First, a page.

Jesus covers our impurity with His purity as fresh snows cover those filthy ditches in white. “[T]hough your sins are like scarlet [ditch-dirty], they shall be as white as snow” (Is 1:18). He brings us into this “whiteness,” this new life through faith given in the waters of Holy Baptism. He provides for our continued healing and growth as we recall that Baptism and as we share in His Holy Meal. He sets us back on the road with the certain hope of our own resurrection and eternal life always before us.
Now we can walk along the road and be like the Good Samaritan, or more precisely, be like Jesus Christ, who, by virtue of our Baptism, lives within us. As we walk with resurrection hope before us, we keep our eyes on the ditch. We look for the lost, the beaten, the bleeding, and the helpless. When we see them, we better not walk by on the other side. We cannot walk by on the other side. We cannot pick and choose. We cannot look at certain vulnerable people and say, “That’s too controversial; I’m not touching that.” We cannot look at certain other vulnerable people and say, “That’s a political issue; I’m not touching that. People might not like me. We could lose our tax-exempt status.” The love of Jesus Christ does not just tell us we should reach out to all the people of the ditch; the love of Christ compels us to do so.
When we see the embryo “in the ditch,” in that petri dish, vulnerable, helpless, and destined for destruction, we are compelled to speak and defend and help. And not because it’s the right thing to do or the moral thing to do, but because it’s the Jesus Christ thing to do. Our God became incarnate as an embryo, giving value to all embryos.
When we see the unborn “in the ditch,” vulnerable, helpless, destined for destruction, we are compelled to speak and defend and help. And not because it’s the right thing to do or the moral thing to do, but because it’s the Jesus Christ thing to do. His hands that were pierced and the body that died and rose again were formed in a womb, giving value to all who have resided there.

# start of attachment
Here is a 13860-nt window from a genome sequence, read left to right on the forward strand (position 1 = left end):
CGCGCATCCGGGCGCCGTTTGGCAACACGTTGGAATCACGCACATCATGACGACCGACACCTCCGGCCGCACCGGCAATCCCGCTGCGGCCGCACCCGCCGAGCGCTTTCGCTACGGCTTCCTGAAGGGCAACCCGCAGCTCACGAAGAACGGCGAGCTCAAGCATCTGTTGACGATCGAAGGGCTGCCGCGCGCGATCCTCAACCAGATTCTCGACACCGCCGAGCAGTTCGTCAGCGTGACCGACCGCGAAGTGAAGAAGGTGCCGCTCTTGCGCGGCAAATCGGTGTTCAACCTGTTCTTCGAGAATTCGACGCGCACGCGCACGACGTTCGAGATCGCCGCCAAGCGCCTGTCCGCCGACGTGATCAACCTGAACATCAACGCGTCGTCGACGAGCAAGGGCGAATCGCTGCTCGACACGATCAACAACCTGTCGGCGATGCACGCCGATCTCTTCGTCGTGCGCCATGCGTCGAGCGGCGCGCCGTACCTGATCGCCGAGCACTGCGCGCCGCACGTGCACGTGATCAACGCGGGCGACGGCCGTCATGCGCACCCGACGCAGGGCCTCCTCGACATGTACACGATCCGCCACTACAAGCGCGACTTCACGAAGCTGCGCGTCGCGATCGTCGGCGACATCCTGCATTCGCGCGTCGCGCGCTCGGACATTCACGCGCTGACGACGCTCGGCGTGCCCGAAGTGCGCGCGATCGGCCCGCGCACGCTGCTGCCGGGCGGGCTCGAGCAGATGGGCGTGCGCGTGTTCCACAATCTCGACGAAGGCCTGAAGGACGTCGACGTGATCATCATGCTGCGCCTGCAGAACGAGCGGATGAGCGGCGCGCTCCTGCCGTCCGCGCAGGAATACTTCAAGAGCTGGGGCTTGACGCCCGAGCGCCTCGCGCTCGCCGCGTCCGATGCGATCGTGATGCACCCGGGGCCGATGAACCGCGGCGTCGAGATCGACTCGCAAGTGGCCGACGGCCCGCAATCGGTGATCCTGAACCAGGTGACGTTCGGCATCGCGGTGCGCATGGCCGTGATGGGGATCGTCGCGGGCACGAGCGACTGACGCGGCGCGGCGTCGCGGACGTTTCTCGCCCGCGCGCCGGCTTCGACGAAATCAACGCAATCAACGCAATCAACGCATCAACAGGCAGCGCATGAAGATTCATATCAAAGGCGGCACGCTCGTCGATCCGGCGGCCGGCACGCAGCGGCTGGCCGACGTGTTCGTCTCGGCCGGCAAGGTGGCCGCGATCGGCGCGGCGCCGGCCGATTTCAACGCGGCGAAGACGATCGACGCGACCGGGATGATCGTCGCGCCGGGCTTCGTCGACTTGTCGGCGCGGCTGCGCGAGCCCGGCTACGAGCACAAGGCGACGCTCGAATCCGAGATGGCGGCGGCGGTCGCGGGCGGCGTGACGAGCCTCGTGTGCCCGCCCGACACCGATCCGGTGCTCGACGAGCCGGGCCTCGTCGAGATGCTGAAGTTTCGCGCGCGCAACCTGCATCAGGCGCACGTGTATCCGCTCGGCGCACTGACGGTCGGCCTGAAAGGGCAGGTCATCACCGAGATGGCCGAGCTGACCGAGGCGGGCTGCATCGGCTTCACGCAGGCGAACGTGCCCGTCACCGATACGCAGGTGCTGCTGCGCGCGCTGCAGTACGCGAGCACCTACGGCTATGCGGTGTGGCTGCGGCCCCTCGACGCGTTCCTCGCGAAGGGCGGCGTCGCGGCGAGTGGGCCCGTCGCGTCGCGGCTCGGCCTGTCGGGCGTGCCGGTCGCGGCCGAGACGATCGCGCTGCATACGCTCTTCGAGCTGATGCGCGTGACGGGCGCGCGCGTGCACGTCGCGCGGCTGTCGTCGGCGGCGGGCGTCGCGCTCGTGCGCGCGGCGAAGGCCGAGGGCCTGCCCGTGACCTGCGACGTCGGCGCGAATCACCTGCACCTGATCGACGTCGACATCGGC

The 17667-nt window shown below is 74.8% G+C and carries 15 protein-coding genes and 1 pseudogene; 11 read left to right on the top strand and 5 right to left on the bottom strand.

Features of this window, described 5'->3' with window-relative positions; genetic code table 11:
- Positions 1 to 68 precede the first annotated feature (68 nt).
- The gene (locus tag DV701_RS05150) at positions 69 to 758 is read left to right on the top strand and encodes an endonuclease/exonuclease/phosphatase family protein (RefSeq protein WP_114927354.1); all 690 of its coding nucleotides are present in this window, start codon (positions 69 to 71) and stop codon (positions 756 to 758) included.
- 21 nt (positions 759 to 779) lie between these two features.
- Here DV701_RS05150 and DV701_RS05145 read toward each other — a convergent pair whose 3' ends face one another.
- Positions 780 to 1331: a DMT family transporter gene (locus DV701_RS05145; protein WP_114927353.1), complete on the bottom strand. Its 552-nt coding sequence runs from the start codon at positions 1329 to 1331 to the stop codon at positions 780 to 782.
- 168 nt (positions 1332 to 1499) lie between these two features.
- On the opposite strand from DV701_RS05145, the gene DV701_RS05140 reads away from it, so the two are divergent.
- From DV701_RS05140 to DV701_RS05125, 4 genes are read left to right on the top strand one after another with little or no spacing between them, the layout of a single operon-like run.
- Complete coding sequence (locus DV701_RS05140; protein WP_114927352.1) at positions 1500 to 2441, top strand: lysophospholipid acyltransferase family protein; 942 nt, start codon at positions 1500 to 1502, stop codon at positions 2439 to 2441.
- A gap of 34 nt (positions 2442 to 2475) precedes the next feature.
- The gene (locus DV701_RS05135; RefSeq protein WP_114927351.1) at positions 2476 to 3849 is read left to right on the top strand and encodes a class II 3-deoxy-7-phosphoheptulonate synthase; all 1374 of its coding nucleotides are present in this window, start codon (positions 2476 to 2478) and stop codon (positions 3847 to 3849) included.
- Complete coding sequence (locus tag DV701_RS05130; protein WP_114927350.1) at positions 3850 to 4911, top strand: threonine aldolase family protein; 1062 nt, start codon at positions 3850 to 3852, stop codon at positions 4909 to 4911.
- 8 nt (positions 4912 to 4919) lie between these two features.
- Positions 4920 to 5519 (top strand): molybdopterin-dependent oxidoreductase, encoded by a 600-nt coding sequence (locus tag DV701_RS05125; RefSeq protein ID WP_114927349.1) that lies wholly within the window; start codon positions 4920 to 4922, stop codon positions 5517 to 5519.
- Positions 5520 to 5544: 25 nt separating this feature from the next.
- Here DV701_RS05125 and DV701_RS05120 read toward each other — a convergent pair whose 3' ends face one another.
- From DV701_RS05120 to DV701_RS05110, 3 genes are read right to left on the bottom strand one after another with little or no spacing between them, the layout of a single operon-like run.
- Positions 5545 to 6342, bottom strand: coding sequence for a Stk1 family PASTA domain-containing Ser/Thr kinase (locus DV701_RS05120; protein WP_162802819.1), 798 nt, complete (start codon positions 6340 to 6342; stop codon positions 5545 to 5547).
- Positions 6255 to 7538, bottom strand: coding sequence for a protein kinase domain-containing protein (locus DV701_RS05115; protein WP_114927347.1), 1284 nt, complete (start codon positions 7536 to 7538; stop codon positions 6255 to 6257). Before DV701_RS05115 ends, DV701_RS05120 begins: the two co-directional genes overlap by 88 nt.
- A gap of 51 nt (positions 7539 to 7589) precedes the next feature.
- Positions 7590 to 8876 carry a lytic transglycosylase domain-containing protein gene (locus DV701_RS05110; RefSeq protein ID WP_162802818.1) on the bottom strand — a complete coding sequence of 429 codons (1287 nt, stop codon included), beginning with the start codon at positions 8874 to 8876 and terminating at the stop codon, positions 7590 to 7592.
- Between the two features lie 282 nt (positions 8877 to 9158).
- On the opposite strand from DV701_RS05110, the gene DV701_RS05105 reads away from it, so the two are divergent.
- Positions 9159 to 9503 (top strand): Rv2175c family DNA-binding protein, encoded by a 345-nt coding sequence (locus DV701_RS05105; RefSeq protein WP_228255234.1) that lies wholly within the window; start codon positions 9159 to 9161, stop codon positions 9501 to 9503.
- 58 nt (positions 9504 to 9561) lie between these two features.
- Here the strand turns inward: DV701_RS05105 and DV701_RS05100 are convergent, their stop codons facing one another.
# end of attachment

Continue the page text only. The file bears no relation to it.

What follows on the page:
When we see the young woman in a crisis pregnancy “in the ditch,” vulnerable, helpless, feeling destined to make only one choice, we are compelled to speak and defend and help—because it is the Jesus Christ thing to do. As He got down in the ditch with us, we get down in the ditch with her. We lift her up and offer Jesus Christ’s compassion in real, practical ways.
When we see women and men after an abortion decision “in the ditch,” vulnerable, helpless, we are compelled to speak and defend and help—because it is the Jesus Christ thing to do. Like Jesus, we get down in the ditch with them. We offer healing that can come only from the complete forgiveness in Christ. We lift them up and walk beside them.
When we see those suffering from disease or disability “in the ditch,” vulnerable, helpless, destined in the thoughts of some folks to assisted suicide or euthanasia, we are compelled to speak and defend and help, because it’s the Jesus Christ thing to do. For Christ reveals a God who knows about suffering, not just because He’s God, but because He suffered. We have a message of a God present in suffering, at work in suffering, and accomplishing His purpose in suffering.
Ok, it is time to close. As we “walk along the road,” we do so as citizens of this country. We are compelled to pray for our president, our representatives and senators, our courts. We pray for change in our policies and laws and in the attitudes of those who make them.
But we also walk along the road as citizens of heaven. We walk united in Jesus Christ. We walk remembering our unique perspective as Lutheran Christians. For we know what it’s like to be in the ditch, and we know who came into the ditch to save us. We know the power of His crucifixion and the power of His resurrection to heal and restore. We know His message changes hearts and changes lives. That is the message we’re called to proclaim. That is the message we’re called to be. We are people of the ditch who get down in the ditch and help people in the ditch. It is the Jesus Christ thing to do.
Adapted from a Sermon in Concordia Pulpit Resources, Vol. 27, Pt. 1.